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Big News: Gravitational waves confirmed for the first time

Physicists have announced the discovery of gravitational waves, ripples in spacetime first anticipated by Albert Einstein a century ago. It's a huge deal, because it not only improves our understanding of how the Universe works, it also opens up a whole new way of studying it.

detecting gravitational wave

Image: V. Altounian/Science

The gravitational wave signal was detected by physicists at LIGO on September 14 last year, and the historic announcement was made at a press conference this morning.

Gravitational waves are so exciting because they were the last major prediction of Einstein's general theory of relativity that had to be confirmed, and discovering them will help us understand how the Universe is shaped by mass.

When Einstein announced his theory in 1915, he rewrote the rules for space and time that had prevailed for more than 200 years, since the time of Newton, stipulating a static and fixed framework for the universe. Instead, Einstein said, matter and energy distort the geometry of the universe in the way a heavy sleeper causes a mattress to sag, producing the effect we call gravity.



A disturbance in the cosmos could cause space-time to stretch, collapse and even jiggle, like a mattress shaking when that sleeper rolls over, producing ripples of gravity: gravitational waves.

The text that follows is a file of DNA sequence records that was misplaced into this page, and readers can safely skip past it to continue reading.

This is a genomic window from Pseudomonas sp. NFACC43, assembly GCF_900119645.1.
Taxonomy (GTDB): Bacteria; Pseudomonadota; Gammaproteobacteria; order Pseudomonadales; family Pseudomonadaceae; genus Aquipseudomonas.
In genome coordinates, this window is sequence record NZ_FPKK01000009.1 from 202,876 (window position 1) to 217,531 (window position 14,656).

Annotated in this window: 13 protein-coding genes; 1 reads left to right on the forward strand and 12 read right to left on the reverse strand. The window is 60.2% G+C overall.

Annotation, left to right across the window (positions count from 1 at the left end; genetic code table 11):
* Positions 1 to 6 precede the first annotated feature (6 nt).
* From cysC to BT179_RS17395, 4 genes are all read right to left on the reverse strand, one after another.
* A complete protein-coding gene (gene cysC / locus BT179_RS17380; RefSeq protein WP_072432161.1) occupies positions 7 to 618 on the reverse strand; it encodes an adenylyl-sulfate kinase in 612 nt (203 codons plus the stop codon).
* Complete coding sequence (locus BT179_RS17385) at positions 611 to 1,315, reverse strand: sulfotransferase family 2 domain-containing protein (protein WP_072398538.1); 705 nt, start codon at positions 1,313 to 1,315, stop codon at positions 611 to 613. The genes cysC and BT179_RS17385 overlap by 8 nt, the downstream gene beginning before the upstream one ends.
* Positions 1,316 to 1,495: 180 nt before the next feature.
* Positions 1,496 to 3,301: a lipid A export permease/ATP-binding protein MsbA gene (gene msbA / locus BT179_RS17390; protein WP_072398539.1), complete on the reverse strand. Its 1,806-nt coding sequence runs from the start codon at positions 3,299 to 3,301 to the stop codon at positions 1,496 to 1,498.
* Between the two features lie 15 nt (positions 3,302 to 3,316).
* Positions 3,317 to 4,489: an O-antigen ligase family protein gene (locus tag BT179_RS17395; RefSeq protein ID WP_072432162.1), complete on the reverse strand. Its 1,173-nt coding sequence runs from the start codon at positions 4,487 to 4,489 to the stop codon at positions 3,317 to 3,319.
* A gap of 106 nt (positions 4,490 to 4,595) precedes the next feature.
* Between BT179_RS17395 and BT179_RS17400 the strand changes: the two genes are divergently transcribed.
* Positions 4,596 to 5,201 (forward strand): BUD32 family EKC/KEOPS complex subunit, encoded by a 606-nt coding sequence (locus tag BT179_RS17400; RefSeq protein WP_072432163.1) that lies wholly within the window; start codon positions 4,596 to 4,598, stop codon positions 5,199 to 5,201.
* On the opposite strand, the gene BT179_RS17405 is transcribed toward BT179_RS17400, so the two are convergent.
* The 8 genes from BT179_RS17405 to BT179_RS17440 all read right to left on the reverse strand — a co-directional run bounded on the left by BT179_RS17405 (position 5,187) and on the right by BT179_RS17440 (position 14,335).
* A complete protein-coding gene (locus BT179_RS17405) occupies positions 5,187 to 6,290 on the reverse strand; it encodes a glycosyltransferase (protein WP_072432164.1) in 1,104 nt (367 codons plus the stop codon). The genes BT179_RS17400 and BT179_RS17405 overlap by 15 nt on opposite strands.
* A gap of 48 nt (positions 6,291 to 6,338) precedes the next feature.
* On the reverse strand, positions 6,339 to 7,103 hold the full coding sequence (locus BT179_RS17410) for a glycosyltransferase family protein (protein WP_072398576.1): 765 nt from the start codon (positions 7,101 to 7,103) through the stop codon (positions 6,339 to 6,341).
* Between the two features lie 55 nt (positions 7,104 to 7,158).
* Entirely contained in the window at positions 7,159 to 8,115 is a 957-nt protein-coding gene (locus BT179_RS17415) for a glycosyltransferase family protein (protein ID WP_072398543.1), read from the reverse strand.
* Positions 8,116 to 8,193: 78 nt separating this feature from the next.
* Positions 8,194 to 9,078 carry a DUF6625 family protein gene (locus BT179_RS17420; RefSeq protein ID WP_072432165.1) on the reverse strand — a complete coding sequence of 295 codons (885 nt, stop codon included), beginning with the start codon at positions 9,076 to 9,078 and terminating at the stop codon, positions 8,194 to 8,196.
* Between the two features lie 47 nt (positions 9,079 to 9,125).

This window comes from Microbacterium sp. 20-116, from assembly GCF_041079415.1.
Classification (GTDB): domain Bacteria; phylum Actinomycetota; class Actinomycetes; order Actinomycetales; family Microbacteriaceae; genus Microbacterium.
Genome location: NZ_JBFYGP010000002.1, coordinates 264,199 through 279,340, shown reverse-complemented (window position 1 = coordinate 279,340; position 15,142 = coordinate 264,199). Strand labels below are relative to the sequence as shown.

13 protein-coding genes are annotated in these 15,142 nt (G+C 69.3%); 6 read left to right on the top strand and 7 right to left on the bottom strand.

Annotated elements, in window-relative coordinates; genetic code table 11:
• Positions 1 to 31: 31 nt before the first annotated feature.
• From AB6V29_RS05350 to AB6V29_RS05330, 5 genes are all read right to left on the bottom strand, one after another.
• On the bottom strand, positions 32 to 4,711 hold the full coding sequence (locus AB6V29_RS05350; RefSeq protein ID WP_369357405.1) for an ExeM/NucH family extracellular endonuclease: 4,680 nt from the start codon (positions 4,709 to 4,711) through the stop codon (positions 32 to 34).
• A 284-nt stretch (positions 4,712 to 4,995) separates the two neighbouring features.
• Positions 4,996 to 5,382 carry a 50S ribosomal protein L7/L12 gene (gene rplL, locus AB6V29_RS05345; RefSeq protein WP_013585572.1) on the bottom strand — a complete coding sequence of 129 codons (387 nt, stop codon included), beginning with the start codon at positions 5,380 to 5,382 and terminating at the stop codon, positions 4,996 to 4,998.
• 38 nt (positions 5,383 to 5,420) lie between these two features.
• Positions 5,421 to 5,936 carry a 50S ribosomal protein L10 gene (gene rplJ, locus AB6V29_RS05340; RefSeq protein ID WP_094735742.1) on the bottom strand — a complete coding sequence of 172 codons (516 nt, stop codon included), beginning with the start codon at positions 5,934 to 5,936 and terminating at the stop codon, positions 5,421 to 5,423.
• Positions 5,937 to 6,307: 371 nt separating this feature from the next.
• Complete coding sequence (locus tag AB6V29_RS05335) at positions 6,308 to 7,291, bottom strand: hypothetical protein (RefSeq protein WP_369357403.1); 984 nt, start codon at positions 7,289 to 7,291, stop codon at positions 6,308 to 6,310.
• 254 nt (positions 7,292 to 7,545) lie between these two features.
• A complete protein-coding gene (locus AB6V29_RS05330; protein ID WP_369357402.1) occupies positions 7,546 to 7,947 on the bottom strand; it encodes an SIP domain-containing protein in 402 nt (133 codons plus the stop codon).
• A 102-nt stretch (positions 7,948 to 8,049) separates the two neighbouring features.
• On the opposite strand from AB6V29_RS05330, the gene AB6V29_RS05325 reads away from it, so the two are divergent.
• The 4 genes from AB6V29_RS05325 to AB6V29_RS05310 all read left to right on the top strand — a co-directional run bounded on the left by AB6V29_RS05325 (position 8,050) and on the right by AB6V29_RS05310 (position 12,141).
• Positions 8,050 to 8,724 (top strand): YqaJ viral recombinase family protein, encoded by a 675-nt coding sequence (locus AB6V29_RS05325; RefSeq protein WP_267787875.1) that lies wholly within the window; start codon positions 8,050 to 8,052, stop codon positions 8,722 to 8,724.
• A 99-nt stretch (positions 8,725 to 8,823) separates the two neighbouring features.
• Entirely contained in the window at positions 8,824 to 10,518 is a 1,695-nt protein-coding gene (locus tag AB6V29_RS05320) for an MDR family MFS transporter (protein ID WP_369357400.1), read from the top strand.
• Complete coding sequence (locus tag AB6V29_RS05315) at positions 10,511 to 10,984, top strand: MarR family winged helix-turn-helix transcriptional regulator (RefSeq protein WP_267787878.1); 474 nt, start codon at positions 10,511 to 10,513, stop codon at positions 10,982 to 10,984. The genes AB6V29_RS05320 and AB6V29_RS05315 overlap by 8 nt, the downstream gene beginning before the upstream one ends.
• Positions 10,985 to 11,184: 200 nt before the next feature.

But by the time those ripples get to us on Earth, they're tiny (around a billionth of the diameter of an atom), which is why scientists have struggled for so many years to find them.

gravitational wave detection
Image: LIGO

The phenomenon was detected by the collision of two black holes. Using the world’s most sophisticated detector, LIGO(Laser Interferometer Gravitational-wave Observatory) the scientists listened for 20 thousandths of a second as the two giant black holes, one 35 times the mass of the sun, the other slightly smaller, circled around each other.

At the beginning of the signal, their calculations told them how stars perish: the two objects had begun by circling each other 30 times a second. By the end of the 20 millisecond snatch of data, the two had accelerated to 250 times a second before the final collision and dark merger.

“We are all over the moon and back,” said Gabriela González of Louisiana State University, a spokeswoman for the LIGO Scientific Collaboration, short for Laser Interferometer Gravitational-Wave Observatory. “Einstein would be very happy, I think.”

Journal https://journals.aps.org/prl/abstract/10.1103/PhysRevLett.116.061102

Read More:
1) Physicists hint at the first ever observations of gravitational waves
2) Why do measurements of the gravitational constant vary so much?

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